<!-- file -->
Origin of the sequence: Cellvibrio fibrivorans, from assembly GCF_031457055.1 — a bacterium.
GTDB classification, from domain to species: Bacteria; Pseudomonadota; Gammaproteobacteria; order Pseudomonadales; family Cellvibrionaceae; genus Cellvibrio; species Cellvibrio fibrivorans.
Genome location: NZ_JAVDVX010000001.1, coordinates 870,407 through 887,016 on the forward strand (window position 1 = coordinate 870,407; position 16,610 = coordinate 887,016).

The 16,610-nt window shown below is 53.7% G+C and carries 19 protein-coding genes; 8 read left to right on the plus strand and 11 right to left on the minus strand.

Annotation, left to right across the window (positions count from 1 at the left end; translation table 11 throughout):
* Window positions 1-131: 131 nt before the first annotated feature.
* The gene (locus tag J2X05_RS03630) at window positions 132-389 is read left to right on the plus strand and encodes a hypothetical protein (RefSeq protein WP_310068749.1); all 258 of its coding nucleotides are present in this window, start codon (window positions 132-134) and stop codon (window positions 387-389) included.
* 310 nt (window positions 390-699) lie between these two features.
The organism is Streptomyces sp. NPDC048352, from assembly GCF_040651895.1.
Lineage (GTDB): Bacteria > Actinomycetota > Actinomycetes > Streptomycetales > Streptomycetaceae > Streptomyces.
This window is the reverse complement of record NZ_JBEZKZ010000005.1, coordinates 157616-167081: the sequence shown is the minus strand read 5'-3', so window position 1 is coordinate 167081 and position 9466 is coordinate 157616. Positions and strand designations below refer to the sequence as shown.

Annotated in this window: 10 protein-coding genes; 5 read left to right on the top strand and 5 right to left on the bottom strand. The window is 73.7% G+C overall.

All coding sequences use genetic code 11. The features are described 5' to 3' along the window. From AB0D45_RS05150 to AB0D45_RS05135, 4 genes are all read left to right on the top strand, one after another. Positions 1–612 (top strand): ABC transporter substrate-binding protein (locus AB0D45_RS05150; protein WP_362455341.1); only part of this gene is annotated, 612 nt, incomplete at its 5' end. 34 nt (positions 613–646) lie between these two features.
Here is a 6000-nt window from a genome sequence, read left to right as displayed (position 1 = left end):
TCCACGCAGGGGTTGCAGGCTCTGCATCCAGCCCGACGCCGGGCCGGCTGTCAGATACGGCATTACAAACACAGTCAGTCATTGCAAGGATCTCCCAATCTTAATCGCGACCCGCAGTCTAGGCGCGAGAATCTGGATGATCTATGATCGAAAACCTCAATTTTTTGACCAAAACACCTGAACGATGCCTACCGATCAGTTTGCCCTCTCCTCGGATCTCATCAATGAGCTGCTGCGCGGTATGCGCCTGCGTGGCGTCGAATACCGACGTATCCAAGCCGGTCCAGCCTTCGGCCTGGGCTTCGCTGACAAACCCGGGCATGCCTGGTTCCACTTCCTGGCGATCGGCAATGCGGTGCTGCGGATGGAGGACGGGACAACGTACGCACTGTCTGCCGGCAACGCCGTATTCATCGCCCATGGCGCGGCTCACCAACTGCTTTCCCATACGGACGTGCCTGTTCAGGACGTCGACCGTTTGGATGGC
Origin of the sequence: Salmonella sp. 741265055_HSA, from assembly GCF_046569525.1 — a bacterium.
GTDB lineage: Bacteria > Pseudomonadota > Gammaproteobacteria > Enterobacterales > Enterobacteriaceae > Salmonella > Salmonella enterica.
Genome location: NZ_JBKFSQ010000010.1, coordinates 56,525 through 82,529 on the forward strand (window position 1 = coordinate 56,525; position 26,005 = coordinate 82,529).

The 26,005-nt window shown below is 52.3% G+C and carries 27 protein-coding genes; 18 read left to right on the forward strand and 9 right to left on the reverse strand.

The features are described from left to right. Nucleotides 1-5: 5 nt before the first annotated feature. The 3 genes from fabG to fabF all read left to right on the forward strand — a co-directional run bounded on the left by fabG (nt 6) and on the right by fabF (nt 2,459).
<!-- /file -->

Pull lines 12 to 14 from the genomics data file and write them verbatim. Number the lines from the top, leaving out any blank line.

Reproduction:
Annotated in this window: 10 protein-coding genes; 5 read left to right on the top strand and 5 right to left on the bottom strand. The window is 73.7% G+C overall.

All coding sequences use genetic code 11. The features are described 5' to 3' along the window. From AB0D45_RS05150 to AB0D45_RS05135, 4 genes are all read left to right on the top strand, one after another. Positions 1–612 (top strand): ABC transporter substrate-binding protein (locus AB0D45_RS05150; protein WP_362455341.1); only part of this gene is annotated, 612 nt, incomplete at its 5' end. 34 nt (positions 613–646) lie between these two features.
Here is a 6000-nt window from a genome sequence, read left to right as displayed (position 1 = left end):